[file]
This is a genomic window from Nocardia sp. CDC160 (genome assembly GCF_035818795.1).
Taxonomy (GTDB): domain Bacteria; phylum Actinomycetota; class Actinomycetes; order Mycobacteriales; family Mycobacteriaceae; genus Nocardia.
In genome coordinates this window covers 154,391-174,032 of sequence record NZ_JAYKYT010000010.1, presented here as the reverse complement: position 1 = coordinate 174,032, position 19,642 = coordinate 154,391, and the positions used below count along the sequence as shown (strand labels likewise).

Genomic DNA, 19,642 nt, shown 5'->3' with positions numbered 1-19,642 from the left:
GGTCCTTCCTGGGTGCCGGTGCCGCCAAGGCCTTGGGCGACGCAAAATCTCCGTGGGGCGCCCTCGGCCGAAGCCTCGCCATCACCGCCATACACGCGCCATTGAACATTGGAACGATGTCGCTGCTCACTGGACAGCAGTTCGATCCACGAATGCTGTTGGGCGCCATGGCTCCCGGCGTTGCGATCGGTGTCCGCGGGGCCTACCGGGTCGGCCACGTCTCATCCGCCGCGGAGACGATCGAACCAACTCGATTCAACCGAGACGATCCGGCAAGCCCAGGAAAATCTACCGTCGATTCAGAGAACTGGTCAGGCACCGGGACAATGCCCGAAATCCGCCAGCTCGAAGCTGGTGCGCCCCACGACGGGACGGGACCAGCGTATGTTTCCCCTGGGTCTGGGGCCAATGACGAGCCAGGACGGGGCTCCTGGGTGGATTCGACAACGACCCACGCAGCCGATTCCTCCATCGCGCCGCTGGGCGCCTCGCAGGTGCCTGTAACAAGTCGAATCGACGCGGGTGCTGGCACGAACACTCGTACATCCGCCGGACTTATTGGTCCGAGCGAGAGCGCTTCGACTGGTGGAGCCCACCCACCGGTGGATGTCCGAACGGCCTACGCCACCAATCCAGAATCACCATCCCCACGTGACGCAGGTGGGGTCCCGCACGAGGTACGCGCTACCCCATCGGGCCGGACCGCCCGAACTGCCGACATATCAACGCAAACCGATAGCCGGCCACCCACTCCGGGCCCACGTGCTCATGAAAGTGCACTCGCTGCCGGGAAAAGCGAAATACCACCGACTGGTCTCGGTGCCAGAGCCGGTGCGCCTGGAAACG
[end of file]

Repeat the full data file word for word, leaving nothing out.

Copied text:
This is a genomic window from Nocardia sp. CDC160 (genome assembly GCF_035818795.1).
Taxonomy (GTDB): domain Bacteria; phylum Actinomycetota; class Actinomycetes; order Mycobacteriales; family Mycobacteriaceae; genus Nocardia.
In genome coordinates this window covers 154,391-174,032 of sequence record NZ_JAYKYT010000010.1, presented here as the reverse complement: position 1 = coordinate 174,032, position 19,642 = coordinate 154,391, and the positions used below count along the sequence as shown (strand labels likewise).

Genomic DNA, 19,642 nt, shown 5'->3' with positions numbered 1-19,642 from the left:
GGTCCTTCCTGGGTGCCGGTGCCGCCAAGGCCTTGGGCGACGCAAAATCTCCGTGGGGCGCCCTCGGCCGAAGCCTCGCCATCACCGCCATACACGCGCCATTGAACATTGGAACGATGTCGCTGCTCACTGGACAGCAGTTCGATCCACGAATGCTGTTGGGCGCCATGGCTCCCGGCGTTGCGATCGGTGTCCGCGGGGCCTACCGGGTCGGCCACGTCTCATCCGCCGCGGAGACGATCGAACCAACTCGATTCAACCGAGACGATCCGGCAAGCCCAGGAAAATCTACCGTCGATTCAGAGAACTGGTCAGGCACCGGGACAATGCCCGAAATCCGCCAGCTCGAAGCTGGTGCGCCCCACGACGGGACGGGACCAGCGTATGTTTCCCCTGGGTCTGGGGCCAATGACGAGCCAGGACGGGGCTCCTGGGTGGATTCGACAACGACCCACGCAGCCGATTCCTCCATCGCGCCGCTGGGCGCCTCGCAGGTGCCTGTAACAAGTCGAATCGACGCGGGTGCTGGCACGAACACTCGTACATCCGCCGGACTTATTGGTCCGAGCGAGAGCGCTTCGACTGGTGGAGCCCACCCACCGGTGGATGTCCGAACGGCCTACGCCACCAATCCAGAATCACCATCCCCACGTGACGCAGGTGGGGTCCCGCACGAGGTACGCGCTACCCCATCGGGCCGGACCGCCCGAACTGCCGACATATCAACGCAAACCGATAGCCGGCCACCCACTCCGGGCCCACGTGCTCATGAAAGTGCACTCGCTGCCGGGAAAAGCGAAATACCACCGACTGGTCTCGGTGCCAGAGCCGGTGCGCCTGGAAACG